Gloucester

Also known by: Gloucestershire, Old Gloucester, Old Gloucestershire

Gloucester Cattle are an ancient breed, numerous in the Severn Vale as early as the 13th century. They were valued for their milk (producing double Gloucester Cheese), their beef, and for producing strong and docile oxen. However, in the last two centuries, outbreaks of disease, the introduction of other breeds, and the development of intensive farming, led to such a reduction in their numbers that by 1972 only one herd remained. Fortunately, at its dispersal sale a group of purchasers determined that the breed should survive. It has done so. The Gloucester Cattle Society was revived and, since then cattle, numbers have increased from near extinction to over 700 registered females.

The cows are docile and amenable and respond well to individual care. They take well to hand milking and make ideal house cows. They have a flat lactation curve giving an even production for up to 300 days. This is kind to their udders and helps the longevity for which they are renowned, often breeding for 12 - 15 years.

Under appropriate management, the dairy strains will average 700 gallons per heifer and 8850 gallons per cow, with average butterfat of 3.9%, protein 3.3%, lactose 4.6%, which makes their milk ideal for farmhouse cheese. Gloucester milk, when produced alongside other breeds kept in the same conditions, is found to have a consistently lower bacteria count.

Even the bulls merit the breed's reputation for docility. They are active and get cows in calf to a tight calving pattern.

Gloucester steers produce a lean, quality carcass, with sufficient marbling of fat within the meat to give excellent flavor. Calves grow fast o the high quality milk of their dams and, under intensive systems, can finish by 2 years at a good killing-out ratio of around 52-54%. When fattened on grass they should finish within 3 years.

The management of Gloucesters fits well into an extensive system. Furthermore, providing the land drains well and they have some shelter and a dry bed, they will thrive if out-wintered, growing a good protective coat.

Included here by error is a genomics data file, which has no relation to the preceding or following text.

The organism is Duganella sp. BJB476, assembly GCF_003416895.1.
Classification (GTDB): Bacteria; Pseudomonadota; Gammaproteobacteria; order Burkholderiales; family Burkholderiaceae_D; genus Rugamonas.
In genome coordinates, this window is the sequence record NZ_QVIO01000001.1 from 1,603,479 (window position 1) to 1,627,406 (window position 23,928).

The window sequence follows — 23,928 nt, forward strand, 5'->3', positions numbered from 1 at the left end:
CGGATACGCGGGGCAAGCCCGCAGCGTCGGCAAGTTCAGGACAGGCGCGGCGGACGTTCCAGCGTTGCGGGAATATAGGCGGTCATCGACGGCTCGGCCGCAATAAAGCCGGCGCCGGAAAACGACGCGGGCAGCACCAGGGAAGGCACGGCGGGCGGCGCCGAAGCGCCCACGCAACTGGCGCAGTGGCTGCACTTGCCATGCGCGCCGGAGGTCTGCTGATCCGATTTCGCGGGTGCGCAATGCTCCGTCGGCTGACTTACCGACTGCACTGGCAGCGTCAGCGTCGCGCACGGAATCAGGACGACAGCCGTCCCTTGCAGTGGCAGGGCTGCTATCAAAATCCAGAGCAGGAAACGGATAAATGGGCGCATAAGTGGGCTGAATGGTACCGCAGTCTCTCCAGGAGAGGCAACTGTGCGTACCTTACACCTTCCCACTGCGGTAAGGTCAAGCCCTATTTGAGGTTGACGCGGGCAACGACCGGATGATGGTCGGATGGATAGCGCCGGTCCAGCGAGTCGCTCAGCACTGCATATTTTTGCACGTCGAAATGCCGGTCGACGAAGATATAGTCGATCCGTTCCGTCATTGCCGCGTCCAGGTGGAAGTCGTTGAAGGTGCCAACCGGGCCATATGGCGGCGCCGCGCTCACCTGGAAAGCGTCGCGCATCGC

The Gloucester is a Dial Purpose Breed and therefore attention should be paid to both milk producing characteristics and body conformation.  They are black brown with black head and legs, a white tail and a white streak down the back and a white underline.  They have a dark muzzle with dark skin around the eyes and nose.  Cows horns are fine, wide and inclined to turn up with black tips. The males weigh 750 kg, on average, and the females weigh 500 kg.

The breed is an irreplaceable part of our living heritage which should be preserved for future gererations. The qualities of the Gloucester cattle give good reason for this preservation.

Reference:
Gloucester Cattle Society, Secretary. Mrs S.J. New, Glebe Farm, Black Bourton, Bampton, Oxon, UK. OX18 2PP Tel/FAX; 01993 846600

Genus Bos: Cattle Breeds of the World, 1985, MSO-AGVET (Merck & Co., Inc.), Rahway, N.J.

Mason, I.L. 1996. A World Dictionary of Livestock Breeds, Types and Varieties. Fourth Edition. C.A.B International. 273 pp.

Photographs:
Baylham House Rare Breeds Farm, Mill Lane, Baylham, Ipswich, Suffolk, IP6 8LG, UK

Gloucester Cattle Society, Glebe Farm, Black Bourton, Bampton, Oxon, UK

John Thompson, Animal Photography, Marylebone Mews, London W1G 8PY.


[Cattle Breeds || Breeds of Livestock || Animal Science Home Page || Comment ]

Updated June 27, 2003